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Notes on Boellstorff (2008), Chapter 8

July 12, 2009

Boellstorff, T. 2008. Coming of Age in Second Life: An Anthropologist Explores the Virtually Human. Princeton: Princeton University Press.

PART III: THE AGE OF TECHNE

Chapter 8. Political Economy, pp. 205-236

206 Aim of Part III to take distance from ethnography and ‘set forth hypotheses about culture in virtual worlds’

206 virtual worlds, unlike actual worlds, can be owned (usu. by a corporation); ‘through coding the platform and managing many aspects of social interaction, they enjoyed influence most actual-world governments could only dream of attaining’

206 SL good example of ‘creationist capitalism’,

…a mode of capitalism in which labor is understood in terms of creativity, so that production is understood as creation. Techne is the modality this creation takes; self-fulfillment becomes a means of production – a Robinson Crusoe-like fantasy of the individual working outside social relations’

207 stress on “you” shows ‘pronominal logic of customization seen in the ubiquity of “my” in Internet discourse”, e.g. MySpace, MyYahoo etc. [see my personal media article]. ‘In creationist capitalism, selfhood is understood as the customization of the social’ [Nice one, Tom].

208 SL shaped by Californian Ideology, ‘bizarre fusion’ of Frisco bohemia and Silicon Valley hi-tech; these opposites could become amalgamated “through a profound faith in the emancipatory potential of the new information technologies” (Barbrook and Cameron 2001) [can one speak, similarly, of the Singaporean and Malaysian Ideologies with their own unbounded faith in ICT?]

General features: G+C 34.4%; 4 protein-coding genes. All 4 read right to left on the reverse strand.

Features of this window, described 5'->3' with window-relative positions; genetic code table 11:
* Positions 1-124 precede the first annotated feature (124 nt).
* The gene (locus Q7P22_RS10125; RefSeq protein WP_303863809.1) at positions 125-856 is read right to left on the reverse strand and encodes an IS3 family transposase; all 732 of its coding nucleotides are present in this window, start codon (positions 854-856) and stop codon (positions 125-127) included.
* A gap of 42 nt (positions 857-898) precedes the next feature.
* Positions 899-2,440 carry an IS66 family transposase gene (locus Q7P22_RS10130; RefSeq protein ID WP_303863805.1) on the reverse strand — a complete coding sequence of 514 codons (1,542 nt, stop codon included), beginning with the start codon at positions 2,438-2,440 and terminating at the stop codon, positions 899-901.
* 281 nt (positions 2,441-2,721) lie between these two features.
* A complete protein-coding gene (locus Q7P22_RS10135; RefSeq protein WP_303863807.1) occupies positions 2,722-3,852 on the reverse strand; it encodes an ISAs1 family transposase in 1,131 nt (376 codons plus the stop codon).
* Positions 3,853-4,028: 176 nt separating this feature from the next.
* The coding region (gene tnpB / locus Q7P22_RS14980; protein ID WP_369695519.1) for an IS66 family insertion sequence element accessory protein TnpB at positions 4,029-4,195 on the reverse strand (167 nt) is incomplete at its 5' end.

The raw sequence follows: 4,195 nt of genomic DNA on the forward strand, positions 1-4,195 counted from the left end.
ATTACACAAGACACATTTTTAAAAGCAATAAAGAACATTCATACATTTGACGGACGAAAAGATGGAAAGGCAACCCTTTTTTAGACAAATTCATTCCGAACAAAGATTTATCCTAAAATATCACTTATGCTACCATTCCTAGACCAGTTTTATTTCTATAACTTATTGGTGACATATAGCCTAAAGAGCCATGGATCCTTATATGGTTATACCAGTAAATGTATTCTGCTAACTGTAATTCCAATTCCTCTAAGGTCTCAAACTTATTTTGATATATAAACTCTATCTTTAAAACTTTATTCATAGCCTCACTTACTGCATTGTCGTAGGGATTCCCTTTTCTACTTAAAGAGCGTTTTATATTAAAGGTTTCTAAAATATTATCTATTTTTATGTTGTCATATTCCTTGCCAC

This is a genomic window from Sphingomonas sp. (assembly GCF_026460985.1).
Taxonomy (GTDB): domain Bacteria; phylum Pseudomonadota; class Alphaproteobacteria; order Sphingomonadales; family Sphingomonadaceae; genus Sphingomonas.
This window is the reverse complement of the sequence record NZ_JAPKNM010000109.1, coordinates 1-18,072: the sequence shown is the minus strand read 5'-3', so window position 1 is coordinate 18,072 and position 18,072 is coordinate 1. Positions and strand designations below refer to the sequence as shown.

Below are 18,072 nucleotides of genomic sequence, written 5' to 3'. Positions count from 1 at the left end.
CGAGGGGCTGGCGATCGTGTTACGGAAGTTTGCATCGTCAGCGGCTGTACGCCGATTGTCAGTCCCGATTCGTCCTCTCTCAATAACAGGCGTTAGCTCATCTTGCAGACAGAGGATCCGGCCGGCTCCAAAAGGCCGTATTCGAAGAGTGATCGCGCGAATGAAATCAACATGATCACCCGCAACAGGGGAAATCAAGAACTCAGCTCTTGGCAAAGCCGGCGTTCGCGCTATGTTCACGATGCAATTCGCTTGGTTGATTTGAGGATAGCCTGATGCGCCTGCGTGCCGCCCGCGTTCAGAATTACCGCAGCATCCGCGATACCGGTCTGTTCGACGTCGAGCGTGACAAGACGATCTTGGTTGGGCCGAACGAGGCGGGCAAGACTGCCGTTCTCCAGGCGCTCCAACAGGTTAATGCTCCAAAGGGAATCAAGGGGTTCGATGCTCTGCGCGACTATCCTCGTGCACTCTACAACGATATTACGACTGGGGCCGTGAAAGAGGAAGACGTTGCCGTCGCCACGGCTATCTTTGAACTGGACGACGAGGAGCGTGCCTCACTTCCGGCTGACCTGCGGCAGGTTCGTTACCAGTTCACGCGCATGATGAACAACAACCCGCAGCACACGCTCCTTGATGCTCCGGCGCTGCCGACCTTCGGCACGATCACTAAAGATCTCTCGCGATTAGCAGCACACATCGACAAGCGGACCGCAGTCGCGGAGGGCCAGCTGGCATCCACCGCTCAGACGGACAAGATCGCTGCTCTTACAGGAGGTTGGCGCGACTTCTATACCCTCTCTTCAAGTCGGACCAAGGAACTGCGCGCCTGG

208 Christian metaphysics behind creationist capitalism [see also Kelty’s Two Bits on free software narratives and Protestantism]; 209 ‘In creationist capitalism it is persons who create, not God’; it is millenial capitalism that regards itself as “a gospel of salvation” (Comaroffs 2000)

209 predominant ethics is “Be creative” [cf. work by Kelty on free software or Roig Telo on collaborative filmmaking]; 210 as early as May 2004, SL residents had created over 99% of over one million inworld objects; prosumer model of capitalism. The cultural logic of creationist capitalism ‘renders intelligible a state of affairs where consumers labor for free…to produce advertising materials for a product they have already purchased’.

211 creativity as an inherent reward of practice in residents’ discourse: “I just like being immersed in so darn much creativity”.

211 although time and place are ‘the foundations of virtual worlds’ money was more sensational a phenomenon; so many concluded virtual worlds were real

212 author more interested in pragmatics (techne) of money than its semantics (episteme, meaning); the use of money ‘as a form of techne within the horizon of creationist capitalism’.

212 creativity not just use value, it’s form in SL of exchange value

213 bodily modifications as an aspect of fashion: you could design eyes, hair, skin for avatar bodies

214 inworld media, e.g. radios could tune a parcel of land to an Internet station

214 controversy over reselling things made by other people; also open source issues

215 rewards of practice – incentives paid by Linden Lab for ‘traffic’

215 highest paid job was sex worker; many other jobs, e.g. bouncer [see PhD thesis of Oxford student working on SL]

215 to build permanent objects residents had to own property – ‘an economic model in which property made the virtual “real”‘

216 reiterating thesis once again: virtual worlds are places; Linden went from initial object-based economy to a property-based one, putting into operation assumption that place at the heart of the virtual; this has long historical antecedents in the West, links tween capital and landscape.

217 a lot of social engineering needed to run vast properties owned by land barons